2. During the 1920s
After the war, in the 1920s, civilians began to buy radios for private use. In the United States and Europe, radio stations such as KDKA in Pittsburgh, Pennsylvania, and BBC in the United Kingdom are beginning to surface. In 1920, Westinghouse company applied for and obtained a commercial radio license, which allowed the creation of KDKA. KDKA will then become the first radio station officially authorized by the government. It was also the first time that Westinghouse started advertising the sale of radios to the public. Although artificial radio is gradually becoming the mainstream, for some families, the home radio receiver is a solution. This is starting to create problems for manufacturers who are starting to sell preforms. As a result, the government approved the radio corporation agreement (RCA).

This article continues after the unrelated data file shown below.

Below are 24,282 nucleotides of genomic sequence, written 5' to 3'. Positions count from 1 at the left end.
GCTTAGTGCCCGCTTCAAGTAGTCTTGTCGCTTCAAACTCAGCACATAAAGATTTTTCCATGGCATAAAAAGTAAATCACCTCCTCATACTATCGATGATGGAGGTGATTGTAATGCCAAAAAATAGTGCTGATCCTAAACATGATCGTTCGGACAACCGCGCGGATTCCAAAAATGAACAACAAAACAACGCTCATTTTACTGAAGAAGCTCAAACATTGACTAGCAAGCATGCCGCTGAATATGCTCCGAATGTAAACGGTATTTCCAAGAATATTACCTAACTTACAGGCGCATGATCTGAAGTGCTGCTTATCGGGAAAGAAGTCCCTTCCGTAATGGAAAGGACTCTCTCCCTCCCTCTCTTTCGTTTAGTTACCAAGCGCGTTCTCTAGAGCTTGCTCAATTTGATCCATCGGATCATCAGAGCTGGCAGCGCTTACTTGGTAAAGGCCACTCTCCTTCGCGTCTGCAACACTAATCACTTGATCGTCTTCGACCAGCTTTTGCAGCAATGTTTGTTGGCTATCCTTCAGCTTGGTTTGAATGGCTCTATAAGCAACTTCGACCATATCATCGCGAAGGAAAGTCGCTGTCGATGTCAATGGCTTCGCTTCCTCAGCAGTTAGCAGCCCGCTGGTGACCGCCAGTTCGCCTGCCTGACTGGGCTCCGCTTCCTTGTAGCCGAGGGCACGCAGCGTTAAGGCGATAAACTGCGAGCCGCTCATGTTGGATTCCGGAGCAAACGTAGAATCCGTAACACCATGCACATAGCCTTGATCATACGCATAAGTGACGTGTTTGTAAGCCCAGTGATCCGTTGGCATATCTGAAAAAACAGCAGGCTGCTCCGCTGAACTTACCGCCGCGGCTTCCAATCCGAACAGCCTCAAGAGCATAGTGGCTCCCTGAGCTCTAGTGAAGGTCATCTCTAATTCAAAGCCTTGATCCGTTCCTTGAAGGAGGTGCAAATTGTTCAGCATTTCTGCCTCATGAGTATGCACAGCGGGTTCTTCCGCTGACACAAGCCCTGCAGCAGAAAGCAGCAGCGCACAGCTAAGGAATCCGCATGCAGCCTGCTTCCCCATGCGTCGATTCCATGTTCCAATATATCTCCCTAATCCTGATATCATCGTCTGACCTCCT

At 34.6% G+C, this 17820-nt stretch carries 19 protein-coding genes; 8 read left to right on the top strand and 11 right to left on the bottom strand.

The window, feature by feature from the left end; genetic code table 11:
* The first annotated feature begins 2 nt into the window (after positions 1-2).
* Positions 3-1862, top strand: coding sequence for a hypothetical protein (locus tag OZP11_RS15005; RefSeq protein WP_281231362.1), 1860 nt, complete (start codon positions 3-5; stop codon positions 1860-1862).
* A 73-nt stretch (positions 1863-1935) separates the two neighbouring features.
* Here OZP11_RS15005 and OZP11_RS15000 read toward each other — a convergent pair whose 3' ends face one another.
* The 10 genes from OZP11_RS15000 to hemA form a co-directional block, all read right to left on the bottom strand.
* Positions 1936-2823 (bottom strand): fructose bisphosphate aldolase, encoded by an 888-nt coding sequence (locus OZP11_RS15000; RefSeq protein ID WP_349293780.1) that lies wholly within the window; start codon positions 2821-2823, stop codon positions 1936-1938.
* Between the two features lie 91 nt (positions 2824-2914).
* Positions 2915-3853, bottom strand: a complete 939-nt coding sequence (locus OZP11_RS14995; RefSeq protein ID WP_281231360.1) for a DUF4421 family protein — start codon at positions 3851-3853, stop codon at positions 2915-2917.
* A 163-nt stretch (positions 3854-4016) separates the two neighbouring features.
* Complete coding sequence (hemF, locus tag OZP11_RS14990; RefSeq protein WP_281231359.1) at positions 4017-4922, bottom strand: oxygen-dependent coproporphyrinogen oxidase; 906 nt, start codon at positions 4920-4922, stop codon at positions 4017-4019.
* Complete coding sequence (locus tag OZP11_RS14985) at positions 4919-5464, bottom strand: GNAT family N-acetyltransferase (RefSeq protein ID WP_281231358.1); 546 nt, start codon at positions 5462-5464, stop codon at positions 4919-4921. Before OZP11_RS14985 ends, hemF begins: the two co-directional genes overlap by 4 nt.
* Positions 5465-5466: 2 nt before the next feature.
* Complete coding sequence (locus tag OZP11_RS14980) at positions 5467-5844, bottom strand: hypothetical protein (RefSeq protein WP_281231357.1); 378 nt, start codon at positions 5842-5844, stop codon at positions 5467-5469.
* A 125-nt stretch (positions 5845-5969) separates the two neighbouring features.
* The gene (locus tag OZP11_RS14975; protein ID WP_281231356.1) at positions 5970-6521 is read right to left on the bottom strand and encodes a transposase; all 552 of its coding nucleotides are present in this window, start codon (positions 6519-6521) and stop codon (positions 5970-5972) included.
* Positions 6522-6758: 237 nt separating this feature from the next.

In Britain, broadcasting began in 1922 at the BBC in London. Broadcasting spread rapidly in Britain, but it was not until the newspaper strike in 1926 that it usurped the newspaper. At this point, radio stations and the BBC have become the main sources of information for the public. In the United States and the United Kingdom, it has also become a source of entertainment. In families, gathering before broadcasting has become a common phenomenon in many families.

3. World War II and post-war changes